“An anchoring sense of humour has helped me cope. ‘My life hasn’t all been a calamity. It was peppered with gifts and blessings. The most precious gift is sitting right here, beside me.’ My wife’s eyes mist over.”
And then, there is the inevitable integration and appreciation of food into the lives of the characters, as is a feature of most Mediterranean/Middle Eastern stories. It’s hard to find a story set in the center of the Earth that does not love its food and makes magic with it. As in the case of The Bastard of Istanbul where Elif Safak weaves in the stark similarities of the Turks and the Armenians based on their food, in this novel too, Katerina finds that the food at Ara’s house is exactly what her grandmother used to make back in England. There is a generous dash of culinary delights be it memories of Mariam’s cooking, fresh mint tea, halva from their childhoods, syrupy paklava, fragrant stews, rolls of bread in honey, strong raki, aubergine dips, olives, and freshly baked bread.
“Do you remember crunching open almonds and the flavour of sweet melons?”
And finally, there is the kindness of strangers that quietly creeps − in the novel as well as in real life − that is the unsung heroine of the fabric of the human condition. The unnamed people who helped the characters on their long walk into uncertainty: an Arab Bedouin who takes in a pregnant woman and provides shelter, a doctor at the refugee orphanage who is executed for refusing to poison the children, a Turkish woman who rescues a small boy and wants to raise him at the cost of being caught, a woman who adopts an orphaned girl as she is now childless. It is noteworthy that this is not just a recall tale, but a reality in the present-day world, where thousands of people are being displaced from their homes, and though there is desolation, there are the silent, helping hands of kind strangers. It may serve as a bumper sticker saying that though the world is full of despair, it is also full of benevolence.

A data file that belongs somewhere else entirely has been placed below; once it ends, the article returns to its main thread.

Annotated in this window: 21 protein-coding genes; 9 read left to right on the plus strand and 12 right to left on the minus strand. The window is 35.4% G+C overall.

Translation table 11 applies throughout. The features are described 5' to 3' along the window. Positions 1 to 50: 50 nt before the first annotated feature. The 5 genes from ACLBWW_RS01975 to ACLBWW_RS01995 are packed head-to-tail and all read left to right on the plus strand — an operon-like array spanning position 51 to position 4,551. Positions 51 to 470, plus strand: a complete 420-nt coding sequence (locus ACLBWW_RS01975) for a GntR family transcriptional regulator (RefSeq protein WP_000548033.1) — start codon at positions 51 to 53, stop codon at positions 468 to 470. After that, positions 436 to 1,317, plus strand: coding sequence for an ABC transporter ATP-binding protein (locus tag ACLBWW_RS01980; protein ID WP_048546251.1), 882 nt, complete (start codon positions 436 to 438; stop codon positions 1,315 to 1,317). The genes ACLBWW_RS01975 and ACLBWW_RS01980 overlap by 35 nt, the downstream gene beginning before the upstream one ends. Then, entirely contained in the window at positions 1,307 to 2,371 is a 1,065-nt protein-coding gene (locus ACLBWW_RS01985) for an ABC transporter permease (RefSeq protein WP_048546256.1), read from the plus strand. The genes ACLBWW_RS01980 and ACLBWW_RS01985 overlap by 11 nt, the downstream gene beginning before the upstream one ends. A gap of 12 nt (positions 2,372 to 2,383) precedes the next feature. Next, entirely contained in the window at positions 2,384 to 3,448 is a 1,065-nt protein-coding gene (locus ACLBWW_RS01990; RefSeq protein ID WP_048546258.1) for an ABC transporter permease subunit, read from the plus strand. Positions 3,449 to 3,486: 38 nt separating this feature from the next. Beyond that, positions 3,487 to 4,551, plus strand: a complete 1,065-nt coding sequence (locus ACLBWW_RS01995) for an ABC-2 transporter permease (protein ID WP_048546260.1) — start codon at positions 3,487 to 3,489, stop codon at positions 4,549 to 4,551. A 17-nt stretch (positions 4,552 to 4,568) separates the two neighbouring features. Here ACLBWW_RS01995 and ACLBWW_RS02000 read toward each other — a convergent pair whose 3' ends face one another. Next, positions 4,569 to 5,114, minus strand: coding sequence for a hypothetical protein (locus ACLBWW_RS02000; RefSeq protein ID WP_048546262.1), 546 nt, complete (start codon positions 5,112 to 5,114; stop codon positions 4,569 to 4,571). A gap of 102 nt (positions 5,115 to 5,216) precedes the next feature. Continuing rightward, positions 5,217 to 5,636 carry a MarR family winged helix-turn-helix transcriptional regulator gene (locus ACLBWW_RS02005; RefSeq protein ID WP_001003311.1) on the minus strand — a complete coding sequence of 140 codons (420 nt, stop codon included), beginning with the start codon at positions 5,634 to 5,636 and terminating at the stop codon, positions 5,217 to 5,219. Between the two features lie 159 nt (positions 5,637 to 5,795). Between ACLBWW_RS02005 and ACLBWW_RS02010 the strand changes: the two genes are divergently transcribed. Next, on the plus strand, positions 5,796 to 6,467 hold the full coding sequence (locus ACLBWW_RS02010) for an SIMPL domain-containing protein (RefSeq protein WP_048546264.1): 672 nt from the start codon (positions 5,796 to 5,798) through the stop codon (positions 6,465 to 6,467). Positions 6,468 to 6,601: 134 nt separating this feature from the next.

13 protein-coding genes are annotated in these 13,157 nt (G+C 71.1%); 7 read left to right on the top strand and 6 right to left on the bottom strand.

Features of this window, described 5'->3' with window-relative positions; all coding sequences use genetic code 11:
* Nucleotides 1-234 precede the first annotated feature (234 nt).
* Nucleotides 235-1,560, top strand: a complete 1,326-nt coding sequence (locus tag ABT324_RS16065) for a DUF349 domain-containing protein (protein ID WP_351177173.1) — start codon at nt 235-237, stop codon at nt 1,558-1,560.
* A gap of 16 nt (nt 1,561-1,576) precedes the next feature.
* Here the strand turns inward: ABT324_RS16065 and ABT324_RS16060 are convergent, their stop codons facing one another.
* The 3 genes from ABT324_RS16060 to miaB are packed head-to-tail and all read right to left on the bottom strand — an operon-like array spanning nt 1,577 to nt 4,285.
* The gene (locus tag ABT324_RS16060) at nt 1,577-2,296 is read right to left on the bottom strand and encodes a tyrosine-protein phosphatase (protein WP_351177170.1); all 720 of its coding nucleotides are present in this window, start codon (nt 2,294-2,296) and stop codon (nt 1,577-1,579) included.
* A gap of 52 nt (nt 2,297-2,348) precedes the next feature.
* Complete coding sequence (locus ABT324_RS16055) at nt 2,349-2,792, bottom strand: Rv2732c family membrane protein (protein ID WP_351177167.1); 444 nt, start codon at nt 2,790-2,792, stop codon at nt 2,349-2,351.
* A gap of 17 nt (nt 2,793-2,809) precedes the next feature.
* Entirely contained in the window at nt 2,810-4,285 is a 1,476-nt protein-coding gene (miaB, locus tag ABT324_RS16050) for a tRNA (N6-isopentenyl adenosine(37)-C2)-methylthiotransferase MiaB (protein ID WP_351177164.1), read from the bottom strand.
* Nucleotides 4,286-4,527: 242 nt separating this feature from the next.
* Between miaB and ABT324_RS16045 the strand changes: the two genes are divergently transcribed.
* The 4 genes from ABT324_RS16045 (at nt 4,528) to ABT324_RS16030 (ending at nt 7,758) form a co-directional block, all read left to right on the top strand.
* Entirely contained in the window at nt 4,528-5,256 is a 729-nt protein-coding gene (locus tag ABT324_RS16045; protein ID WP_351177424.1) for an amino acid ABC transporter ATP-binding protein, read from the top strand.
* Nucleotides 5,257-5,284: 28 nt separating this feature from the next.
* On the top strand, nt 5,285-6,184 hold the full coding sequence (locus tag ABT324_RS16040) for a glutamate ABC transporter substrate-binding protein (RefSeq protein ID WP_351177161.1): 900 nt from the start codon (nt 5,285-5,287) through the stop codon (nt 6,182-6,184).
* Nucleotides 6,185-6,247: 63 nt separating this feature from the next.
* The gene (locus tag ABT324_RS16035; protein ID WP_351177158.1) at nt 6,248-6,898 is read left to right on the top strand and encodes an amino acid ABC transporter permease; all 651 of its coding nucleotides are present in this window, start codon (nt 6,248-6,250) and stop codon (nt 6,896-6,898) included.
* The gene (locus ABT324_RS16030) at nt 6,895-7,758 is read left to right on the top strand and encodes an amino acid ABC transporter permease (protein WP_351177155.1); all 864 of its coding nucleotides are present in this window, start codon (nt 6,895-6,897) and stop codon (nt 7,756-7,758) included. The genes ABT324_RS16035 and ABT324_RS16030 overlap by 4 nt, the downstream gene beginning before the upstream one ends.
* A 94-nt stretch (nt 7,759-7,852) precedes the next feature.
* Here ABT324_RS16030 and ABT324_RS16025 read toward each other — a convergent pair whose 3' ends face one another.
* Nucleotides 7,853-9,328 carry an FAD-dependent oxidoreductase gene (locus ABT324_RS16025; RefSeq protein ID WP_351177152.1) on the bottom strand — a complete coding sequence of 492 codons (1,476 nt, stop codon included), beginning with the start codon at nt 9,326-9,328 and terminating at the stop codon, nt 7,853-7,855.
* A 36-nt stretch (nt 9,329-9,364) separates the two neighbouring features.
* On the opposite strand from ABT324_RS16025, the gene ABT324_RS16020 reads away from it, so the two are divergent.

By writing this story, Eve Makis has done what novelists set out to do – create fiction such that it resonates with and supplements real life. She interviewed Armenians settled in Cyprus where she lives and although not an Armenian herself, she has done her digging of the past and reproducing it fairly well. Setting stories around historical events of note offers us not only perspective but also caution, and reminds us the crooked ways of humans and an opportunity to fortify ourselves with greater emotional and rational intelligence. The past is not a foreign country; it has far reaching consequences almost often spanning across the map of the world. History affects our social structure, policy making, and even racial diversity thus trickling down to the lives of the common folk. Though we may not be immortal, the things we make and do often live longer and become a part of a consciousness that transcends generations. Take for example the Cyrus Charter inscribed in the Persia of 6th century BCE that is a model for the American declaration of independence. Or the constant border conflicts that have brought the world to a tune of 200 countries from 100 countries in the 1945. Geopolitics causes waves across the continents and is constantly morphing as an unsentimental discipline. It may seem like “something happening to someone else”, but it functions as a ripple of reminder across the world of what it is to be human in its all-encompassing gory and glory.
Come to think of it, the literary agent was right. Why write about it when no one cares? But then again, why will anyone care if no one writes about it? It is for this reason, one must care about the Armenian genocide and all other displacement of lives and cultures under the hood of power and the fear of the loss of this very power. It is for this reason stories must be written about events that matter and they must be passed down. Even if means writing them down in an ancient script and sealing them in a spice box you once received as a gift.